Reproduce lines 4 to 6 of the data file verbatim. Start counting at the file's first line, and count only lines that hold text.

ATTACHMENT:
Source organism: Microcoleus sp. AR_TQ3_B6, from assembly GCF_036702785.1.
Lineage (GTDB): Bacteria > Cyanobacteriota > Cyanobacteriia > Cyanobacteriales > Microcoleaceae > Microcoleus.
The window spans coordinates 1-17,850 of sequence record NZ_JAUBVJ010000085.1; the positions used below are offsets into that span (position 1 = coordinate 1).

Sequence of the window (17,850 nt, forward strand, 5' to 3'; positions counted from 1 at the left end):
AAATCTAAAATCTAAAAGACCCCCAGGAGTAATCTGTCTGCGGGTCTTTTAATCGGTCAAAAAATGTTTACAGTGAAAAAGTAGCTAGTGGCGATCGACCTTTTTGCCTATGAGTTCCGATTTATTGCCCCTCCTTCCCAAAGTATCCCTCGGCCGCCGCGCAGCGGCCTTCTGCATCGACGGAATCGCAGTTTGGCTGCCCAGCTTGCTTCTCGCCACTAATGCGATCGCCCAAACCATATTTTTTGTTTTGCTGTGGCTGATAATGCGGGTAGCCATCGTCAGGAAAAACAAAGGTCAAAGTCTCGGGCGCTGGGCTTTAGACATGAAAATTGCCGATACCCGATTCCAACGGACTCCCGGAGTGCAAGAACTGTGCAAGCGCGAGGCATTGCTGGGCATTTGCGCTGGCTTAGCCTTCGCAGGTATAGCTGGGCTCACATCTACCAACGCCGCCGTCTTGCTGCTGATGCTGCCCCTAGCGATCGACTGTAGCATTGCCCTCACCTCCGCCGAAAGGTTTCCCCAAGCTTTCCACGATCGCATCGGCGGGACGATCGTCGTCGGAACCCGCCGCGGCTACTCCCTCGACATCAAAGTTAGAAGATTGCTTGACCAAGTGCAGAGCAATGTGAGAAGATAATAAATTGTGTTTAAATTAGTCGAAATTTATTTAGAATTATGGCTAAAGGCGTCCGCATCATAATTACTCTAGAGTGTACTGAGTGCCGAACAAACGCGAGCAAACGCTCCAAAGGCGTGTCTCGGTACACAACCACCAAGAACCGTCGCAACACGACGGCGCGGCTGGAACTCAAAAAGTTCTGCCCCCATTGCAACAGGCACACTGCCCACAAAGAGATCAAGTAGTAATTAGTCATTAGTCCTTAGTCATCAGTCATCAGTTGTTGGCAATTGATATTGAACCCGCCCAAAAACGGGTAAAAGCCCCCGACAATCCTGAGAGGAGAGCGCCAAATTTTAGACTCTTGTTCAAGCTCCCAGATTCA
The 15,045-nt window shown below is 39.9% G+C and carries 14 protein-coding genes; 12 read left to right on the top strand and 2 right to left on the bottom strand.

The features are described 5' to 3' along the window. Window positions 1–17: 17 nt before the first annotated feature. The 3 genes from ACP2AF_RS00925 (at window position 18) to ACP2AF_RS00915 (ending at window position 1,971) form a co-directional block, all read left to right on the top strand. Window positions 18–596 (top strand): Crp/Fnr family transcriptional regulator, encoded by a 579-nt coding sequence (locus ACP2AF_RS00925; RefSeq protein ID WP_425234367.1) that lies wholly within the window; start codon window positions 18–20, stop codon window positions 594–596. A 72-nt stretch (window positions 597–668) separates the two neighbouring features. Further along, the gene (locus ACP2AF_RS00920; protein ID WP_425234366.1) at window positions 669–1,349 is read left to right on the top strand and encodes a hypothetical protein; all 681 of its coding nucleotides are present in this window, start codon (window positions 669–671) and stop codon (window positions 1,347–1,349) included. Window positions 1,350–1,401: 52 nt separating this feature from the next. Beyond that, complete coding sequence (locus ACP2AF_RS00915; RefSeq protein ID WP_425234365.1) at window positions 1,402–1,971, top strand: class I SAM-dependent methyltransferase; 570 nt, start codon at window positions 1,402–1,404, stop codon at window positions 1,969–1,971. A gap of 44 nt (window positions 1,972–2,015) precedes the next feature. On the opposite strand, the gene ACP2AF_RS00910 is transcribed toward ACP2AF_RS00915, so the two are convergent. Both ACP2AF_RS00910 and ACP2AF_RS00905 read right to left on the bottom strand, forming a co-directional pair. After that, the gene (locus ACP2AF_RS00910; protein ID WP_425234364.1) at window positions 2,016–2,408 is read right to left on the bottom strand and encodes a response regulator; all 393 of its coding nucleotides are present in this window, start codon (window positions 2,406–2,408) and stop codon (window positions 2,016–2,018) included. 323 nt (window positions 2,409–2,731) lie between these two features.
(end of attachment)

Sequence of the window (17,850 nt, forward strand, 5' to 3'; positions counted from 1 at the left end):
AAATCTAAAATCTAAAAGACCCCCAGGAGTAATCTGTCTGCGGGTCTTTTAATCGGTCAAAAAATGTTTACAGTGAAAAAGTAGCTAGTGGCGATCGACCTTTTTGCCTATGAGTTCCGATTTATTGCCCCTCCTTCCCAAAGTATCCCTCGGCCGCCGCGCAGCGGCCTTCTGCATCGACGGAATCGCAGTTTGGCTGCCCAGCTTGCTTCTCGCCACTAATGCGATCGCCCAAACCATATTTTTTGTTTTGCTGTGGCTGATAATGCGGGTAGCCATCGTCAGGAAAAACAAAGGTCAAAGTCTCGGGCGCTGGGCTTTAGACATGAAAATTGCCGATACCCGATTCCAACGGACTCCCGGAGTGCAAGAACTGTGCAAGCGCGAGGCATTGCTGGGCATTTGCGCTGGCTTAGCCTTCGCAGGTATAGCTGGGCTCACATCTACCAACGCCGCCGTCTTGCTGCTGATGCTGCCCCTAGCGATCGACTGTAGCATTGCCCTCACCTCCGCCGAAAGGTTTCCCCAAGCTTTCCACGATCGCATCGGCGGGACGATCGTCGTCGGAACCCGCCGCGGCTACTCCCTCGACATCAAAGTTAGAAGATTGCTTGACCAAGTGCAGAGCAATGTGAGAAGATAATAAATTGTGTTTAAATTAGTCGAAATTTATTTAGAATTATGGCTAAAGGCGTCCGCATCATAATTACTCTAGAGTGTACTGAGTGCCGAACAAACGCGAGCAAACGCTCCAAAGGCGTGTCTCGGTACACAACCACCAAGAACCGTCGCAACACGACGGCGCGGCTGGAACTCAAAAAGTTCTGCCCCCATTGCAACAGGCACACTGCCCACAAAGAGATCAAGTAGTAATTAGTCATTAGTCCTTAGTCATCAGTCATCAGTTGTTGGCAATTGATATTGAACCCGCCCAAAAACGGGTAAAAGCCCCCGACAATCCTGAGAGGAGAGCGCCAAATTTTAGACTCTTGTTCAAGCTCCCAGATTCA
The 15,045-nt window shown below is 39.9% G+C and carries 14 protein-coding genes; 12 read left to right on the top strand and 2 right to left on the bottom strand.